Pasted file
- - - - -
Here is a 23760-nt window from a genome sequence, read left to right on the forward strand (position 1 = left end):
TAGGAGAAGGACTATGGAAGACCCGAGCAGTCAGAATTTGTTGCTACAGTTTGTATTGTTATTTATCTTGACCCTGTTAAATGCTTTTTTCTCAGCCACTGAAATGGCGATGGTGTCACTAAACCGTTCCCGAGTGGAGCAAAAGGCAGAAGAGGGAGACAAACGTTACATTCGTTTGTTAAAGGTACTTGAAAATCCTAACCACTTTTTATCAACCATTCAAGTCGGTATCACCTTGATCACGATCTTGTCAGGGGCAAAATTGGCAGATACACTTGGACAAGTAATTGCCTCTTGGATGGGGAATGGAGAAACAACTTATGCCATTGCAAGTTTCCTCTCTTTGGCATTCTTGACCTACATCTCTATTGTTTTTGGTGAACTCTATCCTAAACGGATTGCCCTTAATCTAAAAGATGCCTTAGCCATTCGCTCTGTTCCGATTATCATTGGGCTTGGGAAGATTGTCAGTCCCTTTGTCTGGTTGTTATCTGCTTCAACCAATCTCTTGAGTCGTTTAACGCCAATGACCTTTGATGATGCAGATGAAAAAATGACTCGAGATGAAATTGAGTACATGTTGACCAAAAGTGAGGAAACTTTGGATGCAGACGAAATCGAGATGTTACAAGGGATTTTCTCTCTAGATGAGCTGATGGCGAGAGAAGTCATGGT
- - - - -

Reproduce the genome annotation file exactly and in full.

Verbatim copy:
Here is a 23760-nt window from a genome sequence, read left to right on the forward strand (position 1 = left end):
TAGGAGAAGGACTATGGAAGACCCGAGCAGTCAGAATTTGTTGCTACAGTTTGTATTGTTATTTATCTTGACCCTGTTAAATGCTTTTTTCTCAGCCACTGAAATGGCGATGGTGTCACTAAACCGTTCCCGAGTGGAGCAAAAGGCAGAAGAGGGAGACAAACGTTACATTCGTTTGTTAAAGGTACTTGAAAATCCTAACCACTTTTTATCAACCATTCAAGTCGGTATCACCTTGATCACGATCTTGTCAGGGGCAAAATTGGCAGATACACTTGGACAAGTAATTGCCTCTTGGATGGGGAATGGAGAAACAACTTATGCCATTGCAAGTTTCCTCTCTTTGGCATTCTTGACCTACATCTCTATTGTTTTTGGTGAACTCTATCCTAAACGGATTGCCCTTAATCTAAAAGATGCCTTAGCCATTCGCTCTGTTCCGATTATCATTGGGCTTGGGAAGATTGTCAGTCCCTTTGTCTGGTTGTTATCTGCTTCAACCAATCTCTTGAGTCGTTTAACGCCAATGACCTTTGATGATGCAGATGAAAAAATGACTCGAGATGAAATTGAGTACATGTTGACCAAAAGTGAGGAAACTTTGGATGCAGACGAAATCGAGATGTTACAAGGGATTTTCTCTCTAGATGAGCTGATGGCGAGAGAAGTCATGGT